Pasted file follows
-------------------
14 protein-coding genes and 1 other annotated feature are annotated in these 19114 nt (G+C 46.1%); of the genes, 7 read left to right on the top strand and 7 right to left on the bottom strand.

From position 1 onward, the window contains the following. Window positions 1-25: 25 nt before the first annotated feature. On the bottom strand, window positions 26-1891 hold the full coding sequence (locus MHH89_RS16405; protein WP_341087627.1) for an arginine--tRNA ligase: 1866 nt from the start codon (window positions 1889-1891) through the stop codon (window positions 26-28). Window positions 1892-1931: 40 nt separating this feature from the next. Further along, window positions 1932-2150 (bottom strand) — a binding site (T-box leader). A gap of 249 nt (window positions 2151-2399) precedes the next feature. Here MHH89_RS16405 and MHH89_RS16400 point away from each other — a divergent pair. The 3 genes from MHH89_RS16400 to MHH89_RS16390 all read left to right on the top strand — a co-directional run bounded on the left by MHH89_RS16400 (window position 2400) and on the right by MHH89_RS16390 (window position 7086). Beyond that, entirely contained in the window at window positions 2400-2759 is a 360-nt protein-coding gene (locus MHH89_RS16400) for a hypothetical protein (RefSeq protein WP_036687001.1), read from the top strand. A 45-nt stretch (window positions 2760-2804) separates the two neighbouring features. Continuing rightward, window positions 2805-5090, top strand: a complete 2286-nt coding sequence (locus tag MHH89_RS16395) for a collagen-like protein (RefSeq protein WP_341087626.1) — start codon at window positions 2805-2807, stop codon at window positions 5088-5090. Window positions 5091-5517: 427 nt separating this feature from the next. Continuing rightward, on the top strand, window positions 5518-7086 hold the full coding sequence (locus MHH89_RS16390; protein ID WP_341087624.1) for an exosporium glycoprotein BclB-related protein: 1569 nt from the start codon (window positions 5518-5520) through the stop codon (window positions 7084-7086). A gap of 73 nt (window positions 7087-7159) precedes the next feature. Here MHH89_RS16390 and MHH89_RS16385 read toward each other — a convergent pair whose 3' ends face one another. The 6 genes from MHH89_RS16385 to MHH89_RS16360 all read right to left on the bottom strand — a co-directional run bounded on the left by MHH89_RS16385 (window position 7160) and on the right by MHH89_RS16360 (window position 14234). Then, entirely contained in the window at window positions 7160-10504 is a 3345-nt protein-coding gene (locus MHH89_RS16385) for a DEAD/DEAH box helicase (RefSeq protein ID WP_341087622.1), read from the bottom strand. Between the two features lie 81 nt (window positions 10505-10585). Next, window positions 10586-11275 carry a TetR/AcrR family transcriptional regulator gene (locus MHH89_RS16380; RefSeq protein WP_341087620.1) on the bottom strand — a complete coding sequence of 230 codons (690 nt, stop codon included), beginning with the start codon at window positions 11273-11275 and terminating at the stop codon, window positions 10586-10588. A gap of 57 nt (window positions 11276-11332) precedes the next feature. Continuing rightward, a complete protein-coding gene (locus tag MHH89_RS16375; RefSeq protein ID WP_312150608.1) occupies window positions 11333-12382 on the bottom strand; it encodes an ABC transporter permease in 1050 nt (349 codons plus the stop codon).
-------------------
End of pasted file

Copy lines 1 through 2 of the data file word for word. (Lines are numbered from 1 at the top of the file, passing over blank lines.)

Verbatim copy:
14 protein-coding genes and 1 other annotated feature are annotated in these 19114 nt (G+C 46.1%); of the genes, 7 read left to right on the top strand and 7 right to left on the bottom strand.

From position 1 onward, the window contains the following. Window positions 1-25: 25 nt before the first annotated feature. On the bottom strand, window positions 26-1891 hold the full coding sequence (locus MHH89_RS16405; protein WP_341087627.1) for an arginine--tRNA ligase: 1866 nt from the start codon (window positions 1889-1891) through the stop codon (window positions 26-28). Window positions 1892-1931: 40 nt separating this feature from the next. Further along, window positions 1932-2150 (bottom strand) — a binding site (T-box leader). A gap of 249 nt (window positions 2151-2399) precedes the next feature. Here MHH89_RS16405 and MHH89_RS16400 point away from each other — a divergent pair. The 3 genes from MHH89_RS16400 to MHH89_RS16390 all read left to right on the top strand — a co-directional run bounded on the left by MHH89_RS16400 (window position 2400) and on the right by MHH89_RS16390 (window position 7086). Beyond that, entirely contained in the window at window positions 2400-2759 is a 360-nt protein-coding gene (locus MHH89_RS16400) for a hypothetical protein (RefSeq protein WP_036687001.1), read from the top strand. A 45-nt stretch (window positions 2760-2804) separates the two neighbouring features. Continuing rightward, window positions 2805-5090, top strand: a complete 2286-nt coding sequence (locus tag MHH89_RS16395) for a collagen-like protein (RefSeq protein WP_341087626.1) — start codon at window positions 2805-2807, stop codon at window positions 5088-5090. Window positions 5091-5517: 427 nt separating this feature from the next. Continuing rightward, on the top strand, window positions 5518-7086 hold the full coding sequence (locus MHH89_RS16390; protein ID WP_341087624.1) for an exosporium glycoprotein BclB-related protein: 1569 nt from the start codon (window positions 5518-5520) through the stop codon (window positions 7084-7086). A gap of 73 nt (window positions 7087-7159) precedes the next feature. Here MHH89_RS16390 and MHH89_RS16385 read toward each other — a convergent pair whose 3' ends face one another. The 6 genes from MHH89_RS16385 to MHH89_RS16360 all read right to left on the bottom strand — a co-directional run bounded on the left by MHH89_RS16385 (window position 7160) and on the right by MHH89_RS16360 (window position 14234). Then, entirely contained in the window at window positions 7160-10504 is a 3345-nt protein-coding gene (locus MHH89_RS16385) for a DEAD/DEAH box helicase (RefSeq protein ID WP_341087622.1), read from the bottom strand. Between the two features lie 81 nt (window positions 10505-10585). Next, window positions 10586-11275 carry a TetR/AcrR family transcriptional regulator gene (locus MHH89_RS16380; RefSeq protein WP_341087620.1) on the bottom strand — a complete coding sequence of 230 codons (690 nt, stop codon included), beginning with the start codon at window positions 11273-11275 and terminating at the stop codon, window positions 10586-10588. A gap of 57 nt (window positions 11276-11332) precedes the next feature. Continuing rightward, a complete protein-coding gene (locus tag MHH89_RS16375; RefSeq protein ID WP_312150608.1) occupies window positions 11333-12382 on the bottom strand; it encodes an ABC transporter permease in 1050 nt (349 codons plus the stop codon).